Fellow: Awarded 2018
Field of Study: European and Latin American History
Competition: US & Canada
Rita Chin is a historian of comparative modern Europe. She is especially interested in immigration and human mobility, race and ethnicity, and the transformation of European societies in the wake of decolonization. Perhaps her most enduring intellectual concern has been to understand how Europeans have grappled with questions of difference and diversity. This commitment has often required denaturalizing concepts and categories such as “worker,” “immigrant,” “race,” and “multiculturalism,” whose meanings had previously seemed obvious and settled.
She is Professor of History at the University of Michigan in Ann Arbor. Born in Kuala Lumpur, Malaysia, she immigrated to the United States as an 11-month-old infant and was raised in Seattle, Washington. She earned her BA and MA from the University of Washington, and her PhD from the University of California, Berkeley, where she specialized in intellectual and cultural history. Except for short stints as a dissertation fellow at Pomona College (1997-98) and assistant professor at Oberlin College (1999-2002), she has spent her entire academic career at public universities.
She is the author of The Guest Worker Question in Postwar Germany (Cambridge University Press, 2007) and co-author with Heide Fehrenbach, Geoff Eley, and Atina Grossmann of After the Nazi Racial State: Difference and Democracy in Germany and Europe (University of Michigan Press, 2009). Her most recent book is The Crisis of Multiculturalism in Europe: A History (Princeton University Press, 2017), which has been reviewed in the New York Times Sunday Book Review, The Nation, and many of the leading newspapers across Europe. Her research has been supported by the Woodrow Wilson International Center for Scholars and Writers, ACLS Frederick Burkhardt Fellowship for Recently Tenured Scholars, and the Institute for Advanced Study.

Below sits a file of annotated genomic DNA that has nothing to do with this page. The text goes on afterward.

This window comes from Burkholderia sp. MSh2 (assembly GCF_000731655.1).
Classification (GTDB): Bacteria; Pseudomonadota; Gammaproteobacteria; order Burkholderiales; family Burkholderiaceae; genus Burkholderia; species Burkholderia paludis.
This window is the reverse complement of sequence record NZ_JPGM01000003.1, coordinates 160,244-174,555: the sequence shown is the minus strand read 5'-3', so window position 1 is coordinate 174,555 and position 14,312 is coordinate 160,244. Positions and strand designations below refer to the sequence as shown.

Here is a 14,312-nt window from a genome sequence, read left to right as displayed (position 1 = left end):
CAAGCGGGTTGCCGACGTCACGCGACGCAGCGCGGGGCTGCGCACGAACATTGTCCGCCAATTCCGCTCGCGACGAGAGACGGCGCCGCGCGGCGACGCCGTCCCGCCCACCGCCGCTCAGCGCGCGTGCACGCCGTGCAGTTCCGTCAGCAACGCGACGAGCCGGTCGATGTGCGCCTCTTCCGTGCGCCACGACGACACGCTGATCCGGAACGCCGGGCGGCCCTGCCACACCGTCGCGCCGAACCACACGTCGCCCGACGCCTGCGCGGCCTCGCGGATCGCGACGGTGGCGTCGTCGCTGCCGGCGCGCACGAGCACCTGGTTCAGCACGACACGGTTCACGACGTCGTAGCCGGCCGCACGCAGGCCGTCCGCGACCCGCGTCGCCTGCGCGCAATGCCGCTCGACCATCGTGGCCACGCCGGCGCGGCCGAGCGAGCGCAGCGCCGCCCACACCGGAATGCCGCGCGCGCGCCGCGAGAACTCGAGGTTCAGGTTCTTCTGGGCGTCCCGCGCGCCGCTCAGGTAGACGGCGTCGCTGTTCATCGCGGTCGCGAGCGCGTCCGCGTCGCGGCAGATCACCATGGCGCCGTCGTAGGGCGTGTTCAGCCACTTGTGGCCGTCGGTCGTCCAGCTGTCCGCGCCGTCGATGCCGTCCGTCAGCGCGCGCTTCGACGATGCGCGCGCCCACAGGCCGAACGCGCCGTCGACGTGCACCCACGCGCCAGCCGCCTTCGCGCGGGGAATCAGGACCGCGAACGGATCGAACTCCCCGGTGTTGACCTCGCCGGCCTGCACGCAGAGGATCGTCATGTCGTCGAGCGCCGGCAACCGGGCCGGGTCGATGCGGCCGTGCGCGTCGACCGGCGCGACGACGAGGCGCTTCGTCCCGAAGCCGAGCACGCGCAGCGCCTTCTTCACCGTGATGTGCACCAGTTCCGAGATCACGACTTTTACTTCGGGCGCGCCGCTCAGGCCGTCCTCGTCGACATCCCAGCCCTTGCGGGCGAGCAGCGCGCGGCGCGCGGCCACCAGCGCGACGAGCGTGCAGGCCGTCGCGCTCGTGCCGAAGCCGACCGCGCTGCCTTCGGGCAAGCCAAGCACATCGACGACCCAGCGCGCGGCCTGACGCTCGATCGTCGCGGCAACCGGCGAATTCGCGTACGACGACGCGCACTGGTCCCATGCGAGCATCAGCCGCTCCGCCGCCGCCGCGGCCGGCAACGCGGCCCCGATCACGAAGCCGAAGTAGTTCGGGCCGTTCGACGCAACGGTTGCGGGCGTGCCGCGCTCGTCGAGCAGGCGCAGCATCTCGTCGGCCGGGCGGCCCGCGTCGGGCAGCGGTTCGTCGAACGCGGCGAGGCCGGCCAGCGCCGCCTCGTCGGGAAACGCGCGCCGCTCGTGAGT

As a Guggenheim Fellow, she will be working on a book about non-European women who migrated to postwar Britain to become domestic servants, a phenomenon which marked a major transformation of domestic labor in Europe. Unlike the Downton Abbey narrative, which suggests that domestic service had mostly vanished by the mid-twentieth century, her story proposes a more complicated transformation. Domestic servitude did not disappear, but changed color – from white, working class or Irish women to colonial and postcolonial, non-European women. Domestic service also changed locales: it waned as a privilege of the great aristocratic houses, even as it became a necessity for upper-middle-class households once growing numbers of educated and professionally ambitious women began to seek careers outside the home.
Profile photograph by Leisa Thompson